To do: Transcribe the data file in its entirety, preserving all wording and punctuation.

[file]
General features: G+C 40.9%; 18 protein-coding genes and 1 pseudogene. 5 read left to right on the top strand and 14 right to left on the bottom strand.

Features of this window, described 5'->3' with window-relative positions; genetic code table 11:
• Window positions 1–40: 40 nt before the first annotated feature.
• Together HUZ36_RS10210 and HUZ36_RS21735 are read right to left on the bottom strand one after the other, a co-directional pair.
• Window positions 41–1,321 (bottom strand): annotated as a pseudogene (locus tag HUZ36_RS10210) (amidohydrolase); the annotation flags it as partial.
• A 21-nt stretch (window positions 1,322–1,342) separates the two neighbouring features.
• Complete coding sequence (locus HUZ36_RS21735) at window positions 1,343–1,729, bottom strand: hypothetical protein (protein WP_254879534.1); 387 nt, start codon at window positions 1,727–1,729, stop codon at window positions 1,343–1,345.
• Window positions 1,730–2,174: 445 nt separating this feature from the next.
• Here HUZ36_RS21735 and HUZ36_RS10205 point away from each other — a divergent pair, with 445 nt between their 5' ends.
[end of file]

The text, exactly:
General features: G+C 40.9%; 18 protein-coding genes and 1 pseudogene. 5 read left to right on the top strand and 14 right to left on the bottom strand.

Features of this window, described 5'->3' with window-relative positions; genetic code table 11:
• Window positions 1–40: 40 nt before the first annotated feature.
• Together HUZ36_RS10210 and HUZ36_RS21735 are read right to left on the bottom strand one after the other, a co-directional pair.
• Window positions 41–1,321 (bottom strand): annotated as a pseudogene (locus tag HUZ36_RS10210) (amidohydrolase); the annotation flags it as partial.
• A 21-nt stretch (window positions 1,322–1,342) separates the two neighbouring features.
• Complete coding sequence (locus HUZ36_RS21735) at window positions 1,343–1,729, bottom strand: hypothetical protein (protein WP_254879534.1); 387 nt, start codon at window positions 1,727–1,729, stop codon at window positions 1,343–1,345.
• Window positions 1,730–2,174: 445 nt separating this feature from the next.
• Here HUZ36_RS21735 and HUZ36_RS10205 point away from each other — a divergent pair, with 445 nt between their 5' ends.